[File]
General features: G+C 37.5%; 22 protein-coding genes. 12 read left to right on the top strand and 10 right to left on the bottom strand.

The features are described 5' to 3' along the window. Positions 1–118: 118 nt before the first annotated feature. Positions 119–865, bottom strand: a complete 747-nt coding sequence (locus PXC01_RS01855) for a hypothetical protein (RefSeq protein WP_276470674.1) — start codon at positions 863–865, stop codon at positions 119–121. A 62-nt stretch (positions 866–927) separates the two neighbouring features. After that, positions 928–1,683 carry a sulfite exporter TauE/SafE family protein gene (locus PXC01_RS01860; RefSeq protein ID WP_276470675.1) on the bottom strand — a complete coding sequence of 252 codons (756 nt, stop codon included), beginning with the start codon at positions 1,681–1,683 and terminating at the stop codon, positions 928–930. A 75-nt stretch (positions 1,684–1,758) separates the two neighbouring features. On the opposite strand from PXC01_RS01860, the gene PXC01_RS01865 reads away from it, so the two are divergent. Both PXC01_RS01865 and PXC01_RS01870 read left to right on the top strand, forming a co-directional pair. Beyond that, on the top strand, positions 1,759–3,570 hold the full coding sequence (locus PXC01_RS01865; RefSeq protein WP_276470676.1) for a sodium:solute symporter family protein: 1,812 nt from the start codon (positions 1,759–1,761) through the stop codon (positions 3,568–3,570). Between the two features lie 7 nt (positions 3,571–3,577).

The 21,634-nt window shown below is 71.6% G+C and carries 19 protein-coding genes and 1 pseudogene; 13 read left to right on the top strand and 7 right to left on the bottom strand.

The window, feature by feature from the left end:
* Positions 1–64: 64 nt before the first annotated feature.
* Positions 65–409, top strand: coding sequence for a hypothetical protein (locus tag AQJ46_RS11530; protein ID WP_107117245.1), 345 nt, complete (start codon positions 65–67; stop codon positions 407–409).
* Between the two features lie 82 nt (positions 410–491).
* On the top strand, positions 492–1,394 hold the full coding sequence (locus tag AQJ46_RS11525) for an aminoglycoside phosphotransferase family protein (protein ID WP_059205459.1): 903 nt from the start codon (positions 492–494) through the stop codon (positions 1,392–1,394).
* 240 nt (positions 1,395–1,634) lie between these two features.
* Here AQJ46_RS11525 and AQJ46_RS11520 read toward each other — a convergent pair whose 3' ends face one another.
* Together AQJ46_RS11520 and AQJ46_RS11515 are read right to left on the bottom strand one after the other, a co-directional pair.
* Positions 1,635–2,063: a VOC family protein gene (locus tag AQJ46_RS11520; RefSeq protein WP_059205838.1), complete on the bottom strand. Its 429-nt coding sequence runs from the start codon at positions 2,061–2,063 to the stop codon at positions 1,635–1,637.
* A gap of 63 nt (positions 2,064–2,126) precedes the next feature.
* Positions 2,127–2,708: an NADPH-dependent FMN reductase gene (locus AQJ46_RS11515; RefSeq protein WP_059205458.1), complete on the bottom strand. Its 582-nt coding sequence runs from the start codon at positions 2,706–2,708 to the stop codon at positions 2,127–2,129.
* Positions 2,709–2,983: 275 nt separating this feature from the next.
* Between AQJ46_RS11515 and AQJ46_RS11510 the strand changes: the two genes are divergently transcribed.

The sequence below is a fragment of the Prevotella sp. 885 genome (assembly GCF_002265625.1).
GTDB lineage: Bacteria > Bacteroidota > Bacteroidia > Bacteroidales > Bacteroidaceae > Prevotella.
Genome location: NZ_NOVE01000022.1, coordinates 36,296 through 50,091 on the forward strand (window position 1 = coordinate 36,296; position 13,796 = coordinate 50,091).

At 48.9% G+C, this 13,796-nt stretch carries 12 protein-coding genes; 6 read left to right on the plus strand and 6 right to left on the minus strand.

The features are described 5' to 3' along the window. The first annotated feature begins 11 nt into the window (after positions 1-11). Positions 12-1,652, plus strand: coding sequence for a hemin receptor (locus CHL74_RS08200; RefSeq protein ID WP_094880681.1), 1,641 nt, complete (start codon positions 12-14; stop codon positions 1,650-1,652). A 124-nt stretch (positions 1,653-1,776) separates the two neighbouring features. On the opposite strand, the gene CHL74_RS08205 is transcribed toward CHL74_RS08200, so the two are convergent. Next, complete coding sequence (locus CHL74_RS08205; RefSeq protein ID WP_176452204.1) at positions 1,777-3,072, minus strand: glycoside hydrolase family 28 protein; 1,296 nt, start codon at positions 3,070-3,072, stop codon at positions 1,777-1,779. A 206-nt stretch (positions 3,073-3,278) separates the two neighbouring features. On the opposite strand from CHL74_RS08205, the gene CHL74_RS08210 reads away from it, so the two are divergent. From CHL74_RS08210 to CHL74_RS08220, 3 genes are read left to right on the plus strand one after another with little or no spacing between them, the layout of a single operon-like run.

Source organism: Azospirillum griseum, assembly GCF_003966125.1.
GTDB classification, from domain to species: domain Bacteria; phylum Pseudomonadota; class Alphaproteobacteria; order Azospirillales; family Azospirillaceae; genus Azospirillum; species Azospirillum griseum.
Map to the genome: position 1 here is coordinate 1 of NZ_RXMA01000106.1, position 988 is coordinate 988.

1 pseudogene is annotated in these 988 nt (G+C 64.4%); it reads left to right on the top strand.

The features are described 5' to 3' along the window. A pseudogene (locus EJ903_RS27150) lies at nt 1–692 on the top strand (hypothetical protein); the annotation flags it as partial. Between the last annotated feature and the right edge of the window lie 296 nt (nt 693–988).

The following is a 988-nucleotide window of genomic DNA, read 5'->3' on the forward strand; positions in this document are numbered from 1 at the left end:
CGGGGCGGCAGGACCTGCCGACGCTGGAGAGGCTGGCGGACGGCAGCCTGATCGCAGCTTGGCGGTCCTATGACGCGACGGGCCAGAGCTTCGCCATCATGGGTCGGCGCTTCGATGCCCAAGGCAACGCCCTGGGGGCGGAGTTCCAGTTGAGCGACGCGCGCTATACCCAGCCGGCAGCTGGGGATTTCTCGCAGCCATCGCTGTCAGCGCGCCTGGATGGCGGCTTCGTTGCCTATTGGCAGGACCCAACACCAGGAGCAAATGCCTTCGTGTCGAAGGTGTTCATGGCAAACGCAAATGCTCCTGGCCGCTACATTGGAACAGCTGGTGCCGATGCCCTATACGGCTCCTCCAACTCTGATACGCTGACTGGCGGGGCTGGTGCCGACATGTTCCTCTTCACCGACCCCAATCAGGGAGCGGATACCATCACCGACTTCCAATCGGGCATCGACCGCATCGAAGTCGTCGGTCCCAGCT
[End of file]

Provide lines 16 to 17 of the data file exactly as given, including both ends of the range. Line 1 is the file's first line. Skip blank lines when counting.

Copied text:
* Between AQJ46_RS11515 and AQJ46_RS11510 the strand changes: the two genes are divergently transcribed.

The sequence below is a fragment of the Prevotella sp. 885 genome (assembly GCF_002265625.1).